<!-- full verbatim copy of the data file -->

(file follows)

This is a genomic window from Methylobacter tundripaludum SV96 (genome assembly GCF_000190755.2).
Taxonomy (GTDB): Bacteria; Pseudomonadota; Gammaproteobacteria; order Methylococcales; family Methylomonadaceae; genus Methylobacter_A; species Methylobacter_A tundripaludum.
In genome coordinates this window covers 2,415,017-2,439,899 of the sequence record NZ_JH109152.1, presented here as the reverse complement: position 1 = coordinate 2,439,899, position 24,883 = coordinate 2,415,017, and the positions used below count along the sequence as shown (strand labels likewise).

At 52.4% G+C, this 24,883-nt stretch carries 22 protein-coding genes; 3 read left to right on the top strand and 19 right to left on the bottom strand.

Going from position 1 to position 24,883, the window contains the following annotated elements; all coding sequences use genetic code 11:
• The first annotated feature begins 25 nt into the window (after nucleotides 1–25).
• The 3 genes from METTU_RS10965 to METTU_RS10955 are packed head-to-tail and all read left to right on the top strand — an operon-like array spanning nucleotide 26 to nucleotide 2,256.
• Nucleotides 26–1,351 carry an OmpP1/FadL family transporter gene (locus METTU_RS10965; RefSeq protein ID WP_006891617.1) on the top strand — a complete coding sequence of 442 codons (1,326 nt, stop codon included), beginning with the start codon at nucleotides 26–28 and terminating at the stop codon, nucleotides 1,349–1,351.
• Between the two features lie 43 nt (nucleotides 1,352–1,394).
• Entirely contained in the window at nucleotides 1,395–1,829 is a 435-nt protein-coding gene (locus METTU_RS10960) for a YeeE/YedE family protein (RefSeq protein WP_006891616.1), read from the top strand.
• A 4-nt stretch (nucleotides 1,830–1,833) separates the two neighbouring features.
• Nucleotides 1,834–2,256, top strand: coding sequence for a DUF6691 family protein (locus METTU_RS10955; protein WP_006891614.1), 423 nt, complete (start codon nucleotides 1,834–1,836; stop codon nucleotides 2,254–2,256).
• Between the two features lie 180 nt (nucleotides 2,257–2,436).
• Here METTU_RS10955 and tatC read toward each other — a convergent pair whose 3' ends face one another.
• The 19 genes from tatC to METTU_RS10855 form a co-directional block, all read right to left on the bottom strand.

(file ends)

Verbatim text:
This is a genomic window from Methylobacter tundripaludum SV96 (genome assembly GCF_000190755.2).
Taxonomy (GTDB): Bacteria; Pseudomonadota; Gammaproteobacteria; order Methylococcales; family Methylomonadaceae; genus Methylobacter_A; species Methylobacter_A tundripaludum.
In genome coordinates this window covers 2,415,017-2,439,899 of the sequence record NZ_JH109152.1, presented here as the reverse complement: position 1 = coordinate 2,439,899, position 24,883 = coordinate 2,415,017, and the positions used below count along the sequence as shown (strand labels likewise).

At 52.4% G+C, this 24,883-nt stretch carries 22 protein-coding genes; 3 read left to right on the top strand and 19 right to left on the bottom strand.

Going from position 1 to position 24,883, the window contains the following annotated elements; all coding sequences use genetic code 11:
• The first annotated feature begins 25 nt into the window (after nucleotides 1–25).
• The 3 genes from METTU_RS10965 to METTU_RS10955 are packed head-to-tail and all read left to right on the top strand — an operon-like array spanning nucleotide 26 to nucleotide 2,256.
• Nucleotides 26–1,351 carry an OmpP1/FadL family transporter gene (locus METTU_RS10965; RefSeq protein ID WP_006891617.1) on the top strand — a complete coding sequence of 442 codons (1,326 nt, stop codon included), beginning with the start codon at nucleotides 26–28 and terminating at the stop codon, nucleotides 1,349–1,351.
• Between the two features lie 43 nt (nucleotides 1,352–1,394).
• Entirely contained in the window at nucleotides 1,395–1,829 is a 435-nt protein-coding gene (locus METTU_RS10960) for a YeeE/YedE family protein (RefSeq protein WP_006891616.1), read from the top strand.
• A 4-nt stretch (nucleotides 1,830–1,833) separates the two neighbouring features.
• Nucleotides 1,834–2,256, top strand: coding sequence for a DUF6691 family protein (locus METTU_RS10955; protein WP_006891614.1), 423 nt, complete (start codon nucleotides 1,834–1,836; stop codon nucleotides 2,254–2,256).
• Between the two features lie 180 nt (nucleotides 2,257–2,436).
• Here METTU_RS10955 and tatC read toward each other — a convergent pair whose 3' ends face one another.
• The 19 genes from tatC to METTU_RS10855 form a co-directional block, all read right to left on the bottom strand.